FLINT (WWJ/AP) – A federal judge has sentenced a Flint store owner to four years, three months in prison for participating in a $612,000 food stamp fraud scheme.
U.S. Attorney Barbara McQuade says 55-year-old Noha Fofana was sentenced earlier this week for conspiracy to commit food stamp fraud. A jury convicted him in August.READ MORE: Michigan Reports 5,616 New COVID-19 Cases, 68 Deaths
U.S. District Judge Mark Goldsmith also ordered Fofana to pay $612,980.96 in restitution to the USDA-Food and Nutrition Service. This amount is to be paid jointly and severally with Fofana’s co-defendant, Akhir K. McFarland, who was sentenced on Dec. 18, 2012, to 16 months in federal prison for his participation in the conspiracy.
McQuade says Fofana, the owner of Mandingo African Market, redeemed more than $750,000 in food stamp benefits from February 2009 to July 2011, approximately $612,000 of which was obtained utilizing fraudulent “food stamps-for-cash” exchanges.READ MORE: Detroit Police Seek Assistance Locating Suspect Wanted For Critical Assault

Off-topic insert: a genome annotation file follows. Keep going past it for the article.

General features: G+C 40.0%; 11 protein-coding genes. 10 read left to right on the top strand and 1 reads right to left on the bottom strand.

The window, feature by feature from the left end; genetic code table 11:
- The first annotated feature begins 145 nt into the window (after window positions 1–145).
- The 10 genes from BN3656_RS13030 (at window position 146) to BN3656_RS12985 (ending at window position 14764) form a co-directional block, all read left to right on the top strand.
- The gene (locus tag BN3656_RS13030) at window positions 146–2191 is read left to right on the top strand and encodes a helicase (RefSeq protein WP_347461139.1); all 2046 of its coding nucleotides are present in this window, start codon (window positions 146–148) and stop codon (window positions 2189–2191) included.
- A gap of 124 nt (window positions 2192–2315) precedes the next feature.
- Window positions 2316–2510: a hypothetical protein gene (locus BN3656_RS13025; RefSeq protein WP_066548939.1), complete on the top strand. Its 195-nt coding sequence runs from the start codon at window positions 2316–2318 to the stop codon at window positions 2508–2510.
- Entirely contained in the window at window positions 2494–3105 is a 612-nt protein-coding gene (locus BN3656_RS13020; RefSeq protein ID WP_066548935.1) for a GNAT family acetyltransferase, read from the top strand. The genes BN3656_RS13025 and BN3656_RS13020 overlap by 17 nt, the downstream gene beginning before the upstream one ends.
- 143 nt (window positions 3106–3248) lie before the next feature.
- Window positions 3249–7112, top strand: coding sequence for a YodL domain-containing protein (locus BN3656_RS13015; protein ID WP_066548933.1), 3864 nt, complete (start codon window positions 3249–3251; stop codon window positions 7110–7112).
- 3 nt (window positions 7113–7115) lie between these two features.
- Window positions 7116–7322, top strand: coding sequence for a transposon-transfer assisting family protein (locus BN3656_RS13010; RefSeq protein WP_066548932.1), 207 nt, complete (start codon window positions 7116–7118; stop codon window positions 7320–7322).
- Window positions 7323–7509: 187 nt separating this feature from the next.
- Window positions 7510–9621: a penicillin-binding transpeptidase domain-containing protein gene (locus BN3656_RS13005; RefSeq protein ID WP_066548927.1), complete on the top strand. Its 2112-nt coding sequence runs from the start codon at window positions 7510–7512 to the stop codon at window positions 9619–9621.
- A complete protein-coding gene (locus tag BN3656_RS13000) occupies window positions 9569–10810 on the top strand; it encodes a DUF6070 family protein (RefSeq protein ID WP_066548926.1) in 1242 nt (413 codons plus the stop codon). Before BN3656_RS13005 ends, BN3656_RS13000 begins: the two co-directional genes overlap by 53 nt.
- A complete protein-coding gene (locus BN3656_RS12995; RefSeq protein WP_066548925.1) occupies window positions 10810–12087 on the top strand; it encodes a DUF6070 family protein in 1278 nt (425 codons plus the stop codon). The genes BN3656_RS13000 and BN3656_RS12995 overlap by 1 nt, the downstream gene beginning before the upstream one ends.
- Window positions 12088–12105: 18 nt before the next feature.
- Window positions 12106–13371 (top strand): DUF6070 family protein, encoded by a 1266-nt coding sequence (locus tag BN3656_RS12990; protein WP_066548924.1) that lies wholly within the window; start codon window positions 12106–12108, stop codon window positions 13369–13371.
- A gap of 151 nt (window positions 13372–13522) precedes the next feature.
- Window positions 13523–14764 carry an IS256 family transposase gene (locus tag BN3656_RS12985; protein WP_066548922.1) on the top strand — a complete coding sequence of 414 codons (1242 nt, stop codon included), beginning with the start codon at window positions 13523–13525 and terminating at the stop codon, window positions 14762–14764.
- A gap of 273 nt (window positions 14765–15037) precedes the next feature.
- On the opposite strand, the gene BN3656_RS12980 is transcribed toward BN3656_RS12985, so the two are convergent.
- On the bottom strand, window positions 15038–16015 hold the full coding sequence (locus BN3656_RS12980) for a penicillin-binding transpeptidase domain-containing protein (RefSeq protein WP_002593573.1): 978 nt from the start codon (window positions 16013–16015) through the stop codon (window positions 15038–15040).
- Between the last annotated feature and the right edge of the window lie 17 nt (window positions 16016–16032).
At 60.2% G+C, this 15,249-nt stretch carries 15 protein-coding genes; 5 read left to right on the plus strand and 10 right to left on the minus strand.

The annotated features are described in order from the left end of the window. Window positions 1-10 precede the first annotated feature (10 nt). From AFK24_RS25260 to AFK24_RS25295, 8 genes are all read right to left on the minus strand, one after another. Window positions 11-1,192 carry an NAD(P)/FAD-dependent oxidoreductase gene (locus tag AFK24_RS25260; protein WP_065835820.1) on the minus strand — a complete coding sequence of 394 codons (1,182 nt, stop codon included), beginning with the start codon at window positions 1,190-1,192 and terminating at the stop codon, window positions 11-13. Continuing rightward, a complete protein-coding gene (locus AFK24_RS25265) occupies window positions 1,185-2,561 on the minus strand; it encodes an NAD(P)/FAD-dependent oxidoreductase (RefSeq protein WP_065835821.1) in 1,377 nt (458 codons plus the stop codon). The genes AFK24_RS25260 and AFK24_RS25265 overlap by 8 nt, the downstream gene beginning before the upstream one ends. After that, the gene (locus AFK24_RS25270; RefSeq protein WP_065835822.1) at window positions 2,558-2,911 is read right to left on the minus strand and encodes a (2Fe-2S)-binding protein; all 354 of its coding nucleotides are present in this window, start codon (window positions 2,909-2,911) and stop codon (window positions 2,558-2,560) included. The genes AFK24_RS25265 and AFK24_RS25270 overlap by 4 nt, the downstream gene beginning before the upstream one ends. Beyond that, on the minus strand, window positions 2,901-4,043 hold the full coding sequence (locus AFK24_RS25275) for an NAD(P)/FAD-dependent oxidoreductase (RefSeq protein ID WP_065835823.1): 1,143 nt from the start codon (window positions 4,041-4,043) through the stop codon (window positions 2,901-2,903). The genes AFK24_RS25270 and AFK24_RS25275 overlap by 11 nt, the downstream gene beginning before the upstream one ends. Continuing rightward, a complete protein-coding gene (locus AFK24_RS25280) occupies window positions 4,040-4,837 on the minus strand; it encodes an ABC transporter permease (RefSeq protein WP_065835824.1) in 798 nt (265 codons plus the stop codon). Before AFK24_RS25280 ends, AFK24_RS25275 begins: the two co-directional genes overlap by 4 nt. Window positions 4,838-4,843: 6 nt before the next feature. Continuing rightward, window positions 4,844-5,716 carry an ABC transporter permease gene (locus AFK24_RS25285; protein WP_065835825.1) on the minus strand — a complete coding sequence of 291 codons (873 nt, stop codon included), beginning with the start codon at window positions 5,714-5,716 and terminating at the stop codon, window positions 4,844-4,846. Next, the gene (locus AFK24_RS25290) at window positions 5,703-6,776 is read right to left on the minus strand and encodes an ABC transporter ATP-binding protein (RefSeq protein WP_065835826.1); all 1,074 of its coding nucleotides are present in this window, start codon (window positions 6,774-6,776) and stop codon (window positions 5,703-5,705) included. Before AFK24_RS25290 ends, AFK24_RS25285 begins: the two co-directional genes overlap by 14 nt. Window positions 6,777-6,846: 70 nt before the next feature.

State officials calculated that during that same time period, Mandingo’s average food stamp redemption amount was $26,798 per month — compared to an average of $5,479 monthly redemption for other convenience stores in the area.
Witnesses testified during the trial that Fofana and others conspired to fraudulently submit Michigan Bridge Card numbers for cash benefits. The Bridge Card is a debit card-like device that electronically tracks food stamp benefits.
Fofana and others would allegedly obtain the card numbers from benefit recipients and call the numbers into the store. An employee back at the Mandingo African Market would then manually enter the Bridge Card numbers in order to transfer the benefits to the market’s bank account. McQuade said members of the conspiracy agreed to pay customers, including undercover law enforcement agents, roughly 50 cents for each $1 charged against their cards.MORE NEWS: FBI Asks Public's Help After Explosives Found In N. Michigan
“Taxpayers fund food stamps to provide food for the needy, not to create a revenue stream for store owners,” McQuade said in a statement. “We hope that other merchants will become aware of prosecutions like this one and be deterred from engaging in similar fraud schemes.”